Environmental Science and Pollution Research

, Volume 23, Issue 9, pp 8441–8452 | Cite as

Evidence of hormesis on human neuronal SK-N-BE cells treated with sodium arsenate: impact at the mitochondrial level

  • Wafa KharroubiEmail author
  • Samia Haj Ahmed
  • Thomas Nury
  • Pierre Andreoletti
  • Zohra Haouas
  • Amira Zarrouk
  • Rachid Sakly
  • Mohamed Hammami
  • Gérard Lizard
Research Article


Exposure of human neuronal SK-N-BE cells to sodium arsenate (AsV 0.1–400 μM; 48 h) induced a biphasic toxic effect evoking hormesis. Indeed, at low concentrations, AsV stimulates cell proliferation visualized by phase contrast microscopy, whereas at high concentrations, an induction of cell death associated with a loss of cell adhesion was observed. These side effects were confirmed with crystal violet test, cell cycle analysis, evaluation of the percentage of Ki67 positive cells, and staining with propidium iodide. The impact of AsV on mitochondrial functions, which was determined by the MTT assay, the measurement of mitochondrial transmembrane potential with DiOC6(3), and the rate of mitochondrial ATP, also support an hormesis process. In addition, in the presence of high concentrations of AsV, a significant decrease of the protein expression of OXPHOS complexes of the respiratory chain was observed by western blot supporting that AsV-induced cell death is associated with mitochondrial alterations. Therefore, there are some evidences of hormesis on AsV-treated SK-N-BE cells, and at high concentrations, the mitochondria are a target of toxicity induced by AsV.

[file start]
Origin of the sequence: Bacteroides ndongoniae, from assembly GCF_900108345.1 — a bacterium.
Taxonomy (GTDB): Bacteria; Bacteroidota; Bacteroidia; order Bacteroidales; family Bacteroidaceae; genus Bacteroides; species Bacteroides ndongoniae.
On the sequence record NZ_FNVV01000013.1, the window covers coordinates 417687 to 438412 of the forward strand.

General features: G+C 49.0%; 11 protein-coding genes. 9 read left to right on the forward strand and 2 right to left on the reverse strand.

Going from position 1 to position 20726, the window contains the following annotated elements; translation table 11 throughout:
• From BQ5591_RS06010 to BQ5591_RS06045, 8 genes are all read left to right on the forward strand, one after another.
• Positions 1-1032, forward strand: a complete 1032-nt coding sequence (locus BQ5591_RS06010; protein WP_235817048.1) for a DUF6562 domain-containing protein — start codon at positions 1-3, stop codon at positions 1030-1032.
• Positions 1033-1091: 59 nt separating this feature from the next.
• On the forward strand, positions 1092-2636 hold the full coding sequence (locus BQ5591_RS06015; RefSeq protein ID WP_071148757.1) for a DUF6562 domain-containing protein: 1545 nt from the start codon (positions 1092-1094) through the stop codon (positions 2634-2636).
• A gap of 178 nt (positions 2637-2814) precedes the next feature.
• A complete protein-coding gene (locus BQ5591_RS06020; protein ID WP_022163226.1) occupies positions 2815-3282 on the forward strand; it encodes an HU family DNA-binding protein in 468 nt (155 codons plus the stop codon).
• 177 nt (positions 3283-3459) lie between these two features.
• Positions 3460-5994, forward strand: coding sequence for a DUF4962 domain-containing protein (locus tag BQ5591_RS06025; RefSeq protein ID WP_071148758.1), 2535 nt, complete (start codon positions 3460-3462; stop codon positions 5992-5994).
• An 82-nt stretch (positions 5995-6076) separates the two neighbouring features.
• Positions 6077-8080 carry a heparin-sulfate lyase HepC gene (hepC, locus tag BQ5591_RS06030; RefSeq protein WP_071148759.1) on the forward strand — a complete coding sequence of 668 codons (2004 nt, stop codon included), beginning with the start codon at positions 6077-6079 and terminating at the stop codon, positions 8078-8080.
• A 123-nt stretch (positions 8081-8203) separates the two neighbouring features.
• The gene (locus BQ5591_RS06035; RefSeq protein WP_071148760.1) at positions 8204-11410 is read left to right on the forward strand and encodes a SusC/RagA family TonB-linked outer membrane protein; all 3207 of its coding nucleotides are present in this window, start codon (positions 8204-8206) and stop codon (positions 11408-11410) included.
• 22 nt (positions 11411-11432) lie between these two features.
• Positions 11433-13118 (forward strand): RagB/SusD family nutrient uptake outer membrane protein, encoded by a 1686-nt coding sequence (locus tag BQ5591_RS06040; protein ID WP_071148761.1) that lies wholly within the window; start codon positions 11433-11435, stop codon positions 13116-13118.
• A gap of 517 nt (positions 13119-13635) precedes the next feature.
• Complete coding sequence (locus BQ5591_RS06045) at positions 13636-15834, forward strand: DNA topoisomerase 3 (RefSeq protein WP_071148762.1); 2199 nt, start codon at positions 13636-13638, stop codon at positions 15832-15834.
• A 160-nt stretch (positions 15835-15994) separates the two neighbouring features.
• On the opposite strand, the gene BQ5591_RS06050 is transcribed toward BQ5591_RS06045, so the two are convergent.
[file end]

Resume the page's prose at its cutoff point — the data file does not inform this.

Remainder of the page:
Sodium arsenate Human neuronal SK-NB-E Mitochondrial dysfunctions OXPHOS complexes 



Sodium arsenate


Dulbecco’s Modified Eagle Medium


Propidium iodide


Mitochondrial transmembrane potential



This work was supported by grants from the Université de Bourgogne (Dijon, France), and the Université de Monastir (Monastir, Tunisia).


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Copyright information

© Springer-Verlag Berlin Heidelberg 2016

Authors and Affiliations

  • Wafa Kharroubi
    • 1
    • 2
    Email author
  • Samia Haj Ahmed
    • 1
    • 2
  • Thomas Nury
    • 1
  • Pierre Andreoletti
    • 1
  • Zohra Haouas
    • 3
  • Amira Zarrouk
    • 1
    • 2
  • Rachid Sakly
    • 2
  • Mohamed Hammami
    • 2
  • Gérard Lizard
    • 1
  1. 1.University Bourgogne Franche Comté, Université de Bourgogne Laboratoire Bio-PeroxIL, ‘Biochimie du Peroxysome, Inflammation et Métabolisme Lipidique’ EA7270 / INSERM, Faculté des Sciences GabrielDijonFrance
  2. 2.Laboratoire de biochimie « Nutrition -aliments fonctionnels et santé vasculaire « LR- NAFS LR12ES05, Faculté de MédecineMonastirTunisie
  3. 3.Unité de recherche de génétique « Histologie et de Cytogénétique 02/UR/ 08–03 »Faculté de Médecine de MonastirMonastirTunisie

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